Artifacts of US Empire: Post-Cold War Narratives of Migration and Multiethnic Literature|
AMST 263, ENGL 331|
This course focuses on post-cold war literature about migrating to the US. By reading diasporic fiction coming out of and about Indian, Iranian, Cuban, Dominican, Filipino, Vietnamese, and Korean diasporas, students will examine how stories of migrating to the US are noteworthy artifacts of US empire. Importantly, we will question the ways in which these texts are tasked with the work of representing empire, imperialism, trauma, violence, and, for that matter, assimilation, meritocracy, and the US as benevolent nation-state. How do they challenge these expectations? Rescript them? Fall into their alluring traps?
||Gen Ed Area Dept:
|Course Format: Lecture / Discussion||Grading Mode: Graded|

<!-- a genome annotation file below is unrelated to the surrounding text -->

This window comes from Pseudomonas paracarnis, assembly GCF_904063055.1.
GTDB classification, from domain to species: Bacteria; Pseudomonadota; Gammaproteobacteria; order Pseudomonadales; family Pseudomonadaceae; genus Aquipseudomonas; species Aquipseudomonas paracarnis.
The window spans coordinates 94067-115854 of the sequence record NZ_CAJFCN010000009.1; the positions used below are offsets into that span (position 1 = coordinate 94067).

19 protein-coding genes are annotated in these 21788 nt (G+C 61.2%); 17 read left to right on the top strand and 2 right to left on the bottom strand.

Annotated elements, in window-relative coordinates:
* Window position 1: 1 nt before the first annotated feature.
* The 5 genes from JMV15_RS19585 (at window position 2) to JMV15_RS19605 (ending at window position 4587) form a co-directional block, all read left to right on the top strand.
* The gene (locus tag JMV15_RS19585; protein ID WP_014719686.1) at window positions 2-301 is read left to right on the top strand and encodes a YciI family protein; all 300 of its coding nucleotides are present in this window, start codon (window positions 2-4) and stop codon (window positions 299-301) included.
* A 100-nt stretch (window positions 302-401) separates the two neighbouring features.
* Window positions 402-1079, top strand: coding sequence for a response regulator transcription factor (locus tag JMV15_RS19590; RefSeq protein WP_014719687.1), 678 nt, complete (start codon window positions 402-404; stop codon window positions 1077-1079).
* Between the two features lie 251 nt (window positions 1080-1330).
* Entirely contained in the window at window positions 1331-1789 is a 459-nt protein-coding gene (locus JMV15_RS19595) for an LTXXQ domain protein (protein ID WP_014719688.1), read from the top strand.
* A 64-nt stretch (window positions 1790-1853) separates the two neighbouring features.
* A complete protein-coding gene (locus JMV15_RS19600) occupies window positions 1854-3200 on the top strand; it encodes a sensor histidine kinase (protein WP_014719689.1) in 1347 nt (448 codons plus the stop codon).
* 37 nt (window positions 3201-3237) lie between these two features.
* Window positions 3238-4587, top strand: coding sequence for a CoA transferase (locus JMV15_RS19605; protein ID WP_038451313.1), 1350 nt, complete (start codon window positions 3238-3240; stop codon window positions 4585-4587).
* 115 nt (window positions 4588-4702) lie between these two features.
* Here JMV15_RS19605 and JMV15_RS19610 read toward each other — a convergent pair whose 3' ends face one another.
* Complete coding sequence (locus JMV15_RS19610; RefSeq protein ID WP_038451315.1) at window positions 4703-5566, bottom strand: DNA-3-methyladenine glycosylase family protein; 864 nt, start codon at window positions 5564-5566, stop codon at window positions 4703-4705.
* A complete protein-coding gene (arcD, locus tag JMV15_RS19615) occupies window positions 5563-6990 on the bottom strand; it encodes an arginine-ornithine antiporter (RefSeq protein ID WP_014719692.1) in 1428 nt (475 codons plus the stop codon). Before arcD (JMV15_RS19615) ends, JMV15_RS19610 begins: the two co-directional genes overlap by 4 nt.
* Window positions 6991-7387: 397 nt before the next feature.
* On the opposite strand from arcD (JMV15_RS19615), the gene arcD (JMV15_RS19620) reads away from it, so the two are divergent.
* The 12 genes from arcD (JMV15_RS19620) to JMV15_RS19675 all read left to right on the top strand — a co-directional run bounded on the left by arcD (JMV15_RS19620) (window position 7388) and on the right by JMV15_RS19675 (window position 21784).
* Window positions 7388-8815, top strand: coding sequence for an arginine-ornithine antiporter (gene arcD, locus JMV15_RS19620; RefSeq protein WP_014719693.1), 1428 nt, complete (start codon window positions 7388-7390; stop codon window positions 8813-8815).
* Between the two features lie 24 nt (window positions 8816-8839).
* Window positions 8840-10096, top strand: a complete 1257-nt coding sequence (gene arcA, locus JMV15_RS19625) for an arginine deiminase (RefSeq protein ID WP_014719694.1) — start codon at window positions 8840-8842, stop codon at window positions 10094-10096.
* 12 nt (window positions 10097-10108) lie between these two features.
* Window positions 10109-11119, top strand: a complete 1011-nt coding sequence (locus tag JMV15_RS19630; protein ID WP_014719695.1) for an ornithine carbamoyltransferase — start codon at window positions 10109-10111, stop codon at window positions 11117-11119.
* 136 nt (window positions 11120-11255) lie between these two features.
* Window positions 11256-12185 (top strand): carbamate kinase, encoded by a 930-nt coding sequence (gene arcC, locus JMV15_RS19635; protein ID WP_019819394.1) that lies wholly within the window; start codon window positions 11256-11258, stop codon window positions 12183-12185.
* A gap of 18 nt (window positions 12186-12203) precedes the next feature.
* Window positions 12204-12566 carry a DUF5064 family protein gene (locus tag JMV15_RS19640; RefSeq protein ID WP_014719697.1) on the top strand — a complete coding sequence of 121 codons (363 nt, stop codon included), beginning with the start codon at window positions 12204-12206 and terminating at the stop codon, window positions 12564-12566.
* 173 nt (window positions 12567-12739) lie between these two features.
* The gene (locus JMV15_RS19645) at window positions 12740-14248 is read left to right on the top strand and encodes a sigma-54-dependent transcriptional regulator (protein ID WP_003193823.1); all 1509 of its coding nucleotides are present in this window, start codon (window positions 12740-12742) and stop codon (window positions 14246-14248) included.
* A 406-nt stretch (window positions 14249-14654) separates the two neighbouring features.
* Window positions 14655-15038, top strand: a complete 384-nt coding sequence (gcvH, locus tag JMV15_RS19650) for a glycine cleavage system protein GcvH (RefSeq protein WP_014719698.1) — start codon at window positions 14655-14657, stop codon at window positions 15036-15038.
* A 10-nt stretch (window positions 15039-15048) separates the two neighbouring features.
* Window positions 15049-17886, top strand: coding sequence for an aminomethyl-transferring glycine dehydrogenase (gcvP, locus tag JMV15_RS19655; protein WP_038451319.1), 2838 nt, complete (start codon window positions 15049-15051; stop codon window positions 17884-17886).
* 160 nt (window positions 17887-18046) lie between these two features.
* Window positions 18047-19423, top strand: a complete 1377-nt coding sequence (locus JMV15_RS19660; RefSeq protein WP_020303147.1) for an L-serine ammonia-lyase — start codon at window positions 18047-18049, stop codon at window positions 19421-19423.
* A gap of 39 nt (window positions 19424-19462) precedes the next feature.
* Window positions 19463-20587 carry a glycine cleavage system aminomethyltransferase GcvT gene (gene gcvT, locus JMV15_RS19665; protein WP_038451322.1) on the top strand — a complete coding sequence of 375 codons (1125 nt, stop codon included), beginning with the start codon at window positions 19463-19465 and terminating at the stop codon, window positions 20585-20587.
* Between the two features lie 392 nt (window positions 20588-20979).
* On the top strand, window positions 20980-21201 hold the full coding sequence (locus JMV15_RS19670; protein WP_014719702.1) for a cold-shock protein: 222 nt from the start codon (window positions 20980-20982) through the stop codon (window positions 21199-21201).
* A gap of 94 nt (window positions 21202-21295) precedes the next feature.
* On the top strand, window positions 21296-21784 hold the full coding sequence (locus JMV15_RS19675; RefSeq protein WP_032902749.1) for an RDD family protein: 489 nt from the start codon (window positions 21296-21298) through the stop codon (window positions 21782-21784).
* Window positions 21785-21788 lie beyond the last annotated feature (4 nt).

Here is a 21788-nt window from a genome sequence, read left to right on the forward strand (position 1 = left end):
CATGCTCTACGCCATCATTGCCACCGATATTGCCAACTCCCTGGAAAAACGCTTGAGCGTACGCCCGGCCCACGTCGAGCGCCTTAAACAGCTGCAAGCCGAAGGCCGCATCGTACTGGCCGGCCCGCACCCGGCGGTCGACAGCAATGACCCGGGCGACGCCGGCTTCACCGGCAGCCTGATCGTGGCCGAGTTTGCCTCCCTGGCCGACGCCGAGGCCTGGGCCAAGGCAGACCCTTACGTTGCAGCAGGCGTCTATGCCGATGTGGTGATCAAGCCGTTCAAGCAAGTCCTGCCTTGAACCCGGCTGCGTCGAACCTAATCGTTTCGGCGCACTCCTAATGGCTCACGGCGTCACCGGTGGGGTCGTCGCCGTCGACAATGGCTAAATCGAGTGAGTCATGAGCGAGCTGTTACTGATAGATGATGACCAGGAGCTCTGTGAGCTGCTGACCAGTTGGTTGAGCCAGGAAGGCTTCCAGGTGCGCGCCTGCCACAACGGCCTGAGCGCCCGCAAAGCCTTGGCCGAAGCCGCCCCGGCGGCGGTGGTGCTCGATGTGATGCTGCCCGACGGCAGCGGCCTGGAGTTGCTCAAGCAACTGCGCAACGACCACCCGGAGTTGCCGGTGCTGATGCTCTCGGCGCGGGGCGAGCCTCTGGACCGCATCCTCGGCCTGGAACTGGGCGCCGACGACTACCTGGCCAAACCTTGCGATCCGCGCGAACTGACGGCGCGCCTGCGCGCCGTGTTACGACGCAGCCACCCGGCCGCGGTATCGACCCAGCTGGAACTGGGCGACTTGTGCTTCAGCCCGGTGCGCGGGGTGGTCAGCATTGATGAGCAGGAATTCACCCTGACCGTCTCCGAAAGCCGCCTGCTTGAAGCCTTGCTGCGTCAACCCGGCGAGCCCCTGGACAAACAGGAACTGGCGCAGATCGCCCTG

||Fulfills a Major Requirement for: None
||Past Enrollment Probability: Not Available
|Major Readings: Wesleyan RJ Julia Bookstore
Texts will include work by scholars such as Lisa Lowe, Mae Ngai, José Muñoz, Jodi Melamed, and Moon-Kie Jung, and fiction by Julia Alvarez, Lan Cao, Jhumpa Lahiri, Junot Díaz, Nora Okja Keller, Marjane Satrapi, Gina Apostol, Achy Obejas, Cristina Garcia, and more.
|Examination and Assignments: |
Assignments will include weekly Moodle responses, 3 short close reading papers, and a final research project.
|Instructor(s): Silber,Lauren Times: ..T.R.. 02:50PM-04:10PM; Location: TBA|
|Total Enrollment Limit: 18||SR major: 0||JR major: 0|| || |
|Seats Available: 18||GRAD: X||SR non-major: 0||JR non-major: 0||SO: 0||FR: 0|